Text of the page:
You talk about mastering the pick and roll, spacing, dribble penetration, drawing the defense in, making the extra pass, then making shots to a point of making the game look like an award winning work of art.  The Spurs were like an orchestra owning the stage and captivating the audience. I was awed by what I saw.

What Tony Parker did to Russell Westbrook was a crime. It was an execution. Parker basically took Westbrook over his knee and spanked him for thinking he could compete on his level at playoff time. Watching Parker was like watching Pete Sampras and Roger Federer at Wimbledon during their hey-days. If it were a play they would have called it, “Murder at the Alamo!” Westbrook like the basketball child he is, failed to see the irony of what was happening to him and tried to dribble and one on one his way out of his whooping.

By the way… James Hardin is a way better basketball player than Russell Westbrook. I’m just sayin. But I digress!

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This is what basketball is up against. TEAMS win championships, but individuals are marketed and packaged to sell the game more than they should be. It’s not like I can’t appreciate the talent LeBron and others have. The problem is that they feel they have to rely on that talent alone to prove their perceived worth to those of us watching as well as those reporting.

I see this as a basketball official. At lower levels a talented individual can definitely win some games for you. But I witness more than I can count the number of teams that I see who can simply pass, shoot, rebound and defend as a unit methodically crucifies the teams with better individual talent.

Look at Spurs coach Greg Popovich; He’s been with the same team his entire career, has won, lost, and now is winning again. Unlike other coaches, his voice has never worn on his star veteran players. I think that speaks volumes for veteran guys like Duncan, Parker and Ginobili. What about the job RC Buford has done with the personnel? They have managed to add Stephen Jackson, and Boris Diaw to a group of savvy veterans and ultimate team players to make this run. It’s amazing. Yet the league will not sell them to the public.

You need not be a rocket scientist to see what is going to happen here. The Heat and the Spurs will be in the Finals. And the Heat, even with the greatness of Wade and the talent of James, don’t have a chance!

I just hope that young people who play this game are paying attention.

We’re All Selling Something!

“A-B-C. A-Always, B-Be, C-Closing. Always be closing, always be closing.” – Glengarry Glen Ross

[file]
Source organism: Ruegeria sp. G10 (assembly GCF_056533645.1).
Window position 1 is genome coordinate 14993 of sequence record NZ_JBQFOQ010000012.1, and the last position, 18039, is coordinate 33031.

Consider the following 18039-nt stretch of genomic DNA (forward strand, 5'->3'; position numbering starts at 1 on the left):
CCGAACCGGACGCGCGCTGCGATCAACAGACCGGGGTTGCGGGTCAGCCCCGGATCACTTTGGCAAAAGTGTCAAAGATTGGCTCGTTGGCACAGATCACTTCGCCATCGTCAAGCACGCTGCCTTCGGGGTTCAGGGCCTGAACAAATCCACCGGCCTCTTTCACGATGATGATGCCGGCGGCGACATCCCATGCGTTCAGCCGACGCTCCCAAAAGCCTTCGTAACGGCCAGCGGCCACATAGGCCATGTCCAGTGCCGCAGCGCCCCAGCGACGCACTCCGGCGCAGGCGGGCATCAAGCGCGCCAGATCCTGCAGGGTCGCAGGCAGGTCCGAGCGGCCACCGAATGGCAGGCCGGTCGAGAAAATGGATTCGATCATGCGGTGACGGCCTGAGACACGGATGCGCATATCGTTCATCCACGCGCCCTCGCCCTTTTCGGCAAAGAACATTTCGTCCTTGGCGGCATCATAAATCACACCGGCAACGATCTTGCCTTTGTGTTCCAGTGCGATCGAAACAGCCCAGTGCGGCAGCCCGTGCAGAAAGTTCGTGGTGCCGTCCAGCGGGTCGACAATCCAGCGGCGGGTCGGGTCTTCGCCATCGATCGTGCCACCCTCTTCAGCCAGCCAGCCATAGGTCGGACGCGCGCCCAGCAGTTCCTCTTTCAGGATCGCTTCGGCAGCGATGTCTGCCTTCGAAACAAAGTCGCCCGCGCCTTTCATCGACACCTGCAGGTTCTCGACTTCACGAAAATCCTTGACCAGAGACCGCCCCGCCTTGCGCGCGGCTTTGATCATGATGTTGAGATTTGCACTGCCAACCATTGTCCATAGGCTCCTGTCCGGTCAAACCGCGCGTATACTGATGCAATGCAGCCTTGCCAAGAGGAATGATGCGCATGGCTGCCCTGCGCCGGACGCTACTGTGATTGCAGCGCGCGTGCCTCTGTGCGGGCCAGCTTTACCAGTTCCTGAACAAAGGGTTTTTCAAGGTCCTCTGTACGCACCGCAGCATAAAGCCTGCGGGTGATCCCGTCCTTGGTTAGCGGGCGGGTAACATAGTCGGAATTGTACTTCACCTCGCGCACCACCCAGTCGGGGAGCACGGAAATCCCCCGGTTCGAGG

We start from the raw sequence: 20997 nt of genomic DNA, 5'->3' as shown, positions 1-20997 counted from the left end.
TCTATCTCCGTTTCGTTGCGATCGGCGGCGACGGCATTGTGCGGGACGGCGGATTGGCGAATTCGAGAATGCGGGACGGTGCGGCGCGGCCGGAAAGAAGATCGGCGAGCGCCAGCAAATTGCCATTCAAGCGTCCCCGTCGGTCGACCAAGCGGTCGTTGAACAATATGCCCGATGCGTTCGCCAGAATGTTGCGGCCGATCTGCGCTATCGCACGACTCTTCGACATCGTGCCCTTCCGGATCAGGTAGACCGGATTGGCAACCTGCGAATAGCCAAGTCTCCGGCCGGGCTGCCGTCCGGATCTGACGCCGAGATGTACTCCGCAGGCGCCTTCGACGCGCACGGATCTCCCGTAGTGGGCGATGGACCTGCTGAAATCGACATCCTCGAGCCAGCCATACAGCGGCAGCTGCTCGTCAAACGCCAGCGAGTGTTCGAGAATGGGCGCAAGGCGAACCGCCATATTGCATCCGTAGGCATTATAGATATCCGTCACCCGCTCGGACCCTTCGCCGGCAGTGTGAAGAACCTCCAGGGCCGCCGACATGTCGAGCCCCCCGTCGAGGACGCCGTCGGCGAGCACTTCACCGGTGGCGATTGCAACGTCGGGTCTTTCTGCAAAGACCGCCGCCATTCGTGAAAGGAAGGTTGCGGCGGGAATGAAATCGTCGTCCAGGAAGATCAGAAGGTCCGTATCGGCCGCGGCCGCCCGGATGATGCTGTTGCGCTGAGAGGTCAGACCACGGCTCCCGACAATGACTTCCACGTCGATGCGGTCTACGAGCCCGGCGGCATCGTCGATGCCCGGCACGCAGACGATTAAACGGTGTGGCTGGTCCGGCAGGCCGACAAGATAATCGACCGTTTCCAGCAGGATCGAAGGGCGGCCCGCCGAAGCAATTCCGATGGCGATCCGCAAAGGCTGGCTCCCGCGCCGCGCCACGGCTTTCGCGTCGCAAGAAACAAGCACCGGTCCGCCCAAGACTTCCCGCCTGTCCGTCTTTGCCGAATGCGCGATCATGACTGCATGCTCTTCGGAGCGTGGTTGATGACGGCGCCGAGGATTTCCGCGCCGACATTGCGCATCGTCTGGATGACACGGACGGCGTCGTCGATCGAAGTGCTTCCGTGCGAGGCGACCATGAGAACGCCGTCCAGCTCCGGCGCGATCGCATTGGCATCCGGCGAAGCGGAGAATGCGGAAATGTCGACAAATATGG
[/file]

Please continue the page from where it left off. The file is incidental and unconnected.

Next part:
Most who know me well know that I am a sports official by profession. After 27 years in management, project management, payroll and some form of customer support, I’ve spent the last couple years building upon a career path that I embrace more for the love than the money. Currently I work within 4 different kinds of sports and that number is expanding. I work with adults, high school students and even small children.

Being in business for myself has brought me to realize some things. Like my friends and colleagues with the National Sales Network, St. Louis Chapter, my line of work includes selling. The product is me.

You see there are many sports officials out there. Every year there are a plethora of young men and women who venture into this business with different aspirations. Some do it for side income. Some want to stay active in the games they used to play. Some love being around the kids and helping them. Some take the craft of officiating quite seriously and want to be the best at it. Many want to go into the college and pro ranks. Some are what I call Official/Umpire/Referee mercenaries. Their sole motivation is to get as much money as possible; and that’s it.

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I have worked with all of these categories of officials. And from the beginning I plotted my own path step by step by understanding the basic principles of selling myself as a viable commodity among my customers.

The first step was in becoming qualified and certified by state standards. Currently I am certified in two states. Second is to learn the craft as well as possible by not only working as much as I could, but also reaching out and learning from other officials. As the saying goes, I’ve learned as much of what not to do as well as what to do.

Next I always show up on time unless I’ve arranged otherwise. Nothing aggravates athletic directors, coaches, players and parents more than some slacker holding up their games and treating them as if their event is not important.